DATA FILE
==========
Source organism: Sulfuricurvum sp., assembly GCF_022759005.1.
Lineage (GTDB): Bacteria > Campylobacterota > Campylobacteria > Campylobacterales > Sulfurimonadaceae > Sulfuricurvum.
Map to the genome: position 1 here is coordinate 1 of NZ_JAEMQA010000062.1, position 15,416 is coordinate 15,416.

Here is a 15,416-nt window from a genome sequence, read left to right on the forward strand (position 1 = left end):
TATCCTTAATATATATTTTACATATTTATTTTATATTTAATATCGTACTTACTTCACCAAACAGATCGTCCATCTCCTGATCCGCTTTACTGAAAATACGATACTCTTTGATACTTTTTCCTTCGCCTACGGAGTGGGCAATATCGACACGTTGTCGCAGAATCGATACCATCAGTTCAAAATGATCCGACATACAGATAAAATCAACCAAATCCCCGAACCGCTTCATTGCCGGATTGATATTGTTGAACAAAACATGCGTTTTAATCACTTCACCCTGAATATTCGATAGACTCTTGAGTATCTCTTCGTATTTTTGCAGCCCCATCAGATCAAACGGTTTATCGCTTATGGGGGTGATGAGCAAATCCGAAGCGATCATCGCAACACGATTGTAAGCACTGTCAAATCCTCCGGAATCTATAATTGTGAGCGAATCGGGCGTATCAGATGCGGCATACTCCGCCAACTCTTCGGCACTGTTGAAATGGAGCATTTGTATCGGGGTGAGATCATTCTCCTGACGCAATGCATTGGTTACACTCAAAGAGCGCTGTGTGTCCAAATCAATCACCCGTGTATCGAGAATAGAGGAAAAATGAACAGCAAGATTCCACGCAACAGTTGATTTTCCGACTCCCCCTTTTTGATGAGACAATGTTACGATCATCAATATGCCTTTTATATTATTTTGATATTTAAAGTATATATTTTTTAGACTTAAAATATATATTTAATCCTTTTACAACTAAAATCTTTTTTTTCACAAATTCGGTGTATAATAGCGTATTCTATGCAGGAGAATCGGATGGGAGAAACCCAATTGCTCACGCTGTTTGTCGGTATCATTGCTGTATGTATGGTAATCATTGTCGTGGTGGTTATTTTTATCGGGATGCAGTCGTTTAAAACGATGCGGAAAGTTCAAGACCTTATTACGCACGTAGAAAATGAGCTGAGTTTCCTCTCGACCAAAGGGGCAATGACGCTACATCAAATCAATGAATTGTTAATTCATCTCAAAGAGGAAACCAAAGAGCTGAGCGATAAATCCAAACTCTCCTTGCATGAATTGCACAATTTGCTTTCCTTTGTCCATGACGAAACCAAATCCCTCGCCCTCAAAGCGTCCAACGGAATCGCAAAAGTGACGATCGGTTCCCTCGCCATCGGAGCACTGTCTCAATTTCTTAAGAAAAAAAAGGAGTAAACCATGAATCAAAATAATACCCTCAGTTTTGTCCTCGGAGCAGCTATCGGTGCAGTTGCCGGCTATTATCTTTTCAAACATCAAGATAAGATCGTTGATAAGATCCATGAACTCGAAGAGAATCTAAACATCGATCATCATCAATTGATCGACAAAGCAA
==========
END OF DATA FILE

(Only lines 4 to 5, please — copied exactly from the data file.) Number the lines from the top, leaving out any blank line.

Here is a 15,416-nt window from a genome sequence, read left to right on the forward strand (position 1 = left end):
TATCCTTAATATATATTTTACATATTTATTTTATATTTAATATCGTACTTACTTCACCAAACAGATCGTCCATCTCCTGATCCGCTTTACTGAAAATACGATACTCTTTGATACTTTTTCCTTCGCCTACGGAGTGGGCAATATCGACACGTTGTCGCAGAATCGATACCATCAGTTCAAAATGATCCGACATACAGATAAAATCAACCAAATCCCCGAACCGCTTCATTGCCGGATTGATATTGTTGAACAAAACATGCGTTTTAATCACTTCACCCTGAATATTCGATAGACTCTTGAGTATCTCTTCGTATTTTTGCAGCCCCATCAGATCAAACGGTTTATCGCTTATGGGGGTGATGAGCAAATCCGAAGCGATCATCGCAACACGATTGTAAGCACTGTCAAATCCTCCGGAATCTATAATTGTGAGCGAATCGGGCGTATCAGATGCGGCATACTCCGCCAACTCTTCGGCACTGTTGAAATGGAGCATTTGTATCGGGGTGAGATCATTCTCCTGACGCAATGCATTGGTTACACTCAAAGAGCGCTGTGTGTCCAAATCAATCACCCGTGTATCGAGAATAGAGGAAAAATGAACAGCAAGATTCCACGCAACAGTTGATTTTCCGACTCCCCCTTTTTGATGAGACAATGTTACGATCATCAATATGCCTTTTATATTATTTTGATATTTAAAGTATATATTTTTTAGACTTAAAATATATATTTAATCCTTTTACAACTAAAATCTTTTTTTTCACAAATTCGGTGTATAATAGCGTATTCTATGCAGGAGAATCGGATGGGAGAAACCCAATTGCTCACGCTGTTTGTCGGTATCATTGCTGTATGTATGGTAATCATTGTCGTGGTGGTTATTTTTATCGGGATGCAGTCGTTTAAAACGATGCGGAAAGTTCAAGACCTTATTACGCACGTAGAAAATGAGCTGAGTTTCCTCTCGACCAAAGGGGCAATGACGCTACATCAAATCAATGAATTGTTAATTCATCTCAAAGAGGAAACCAAAGAGCTGAGCGATAAATCCAAACTCTCCTTGCATGAATTGCACAATTTGCTTTCCTTTGTCCATGACGAAACCAAATCCCTCGCCCTCAAAGCGTCCAACGGAATCGCAAAAGTGACGATCGGTTCCCTCGCCATCGGAGCACTGTCTCAATTTCTTAAGAAAAAAAAGGAGTAAACCATGAATCAAAATAATACCCTCAGTTTTGTCCTCGGAGCAGCTATCGGTGCAGTTGCCGGCTATTATCTTTTCAAACATCAAGATAAGATCGTTGATAAGATCCATGAACTCGAAGAGAATCTAAACATCGATCATCATCAATTGATCGACAAAGCAA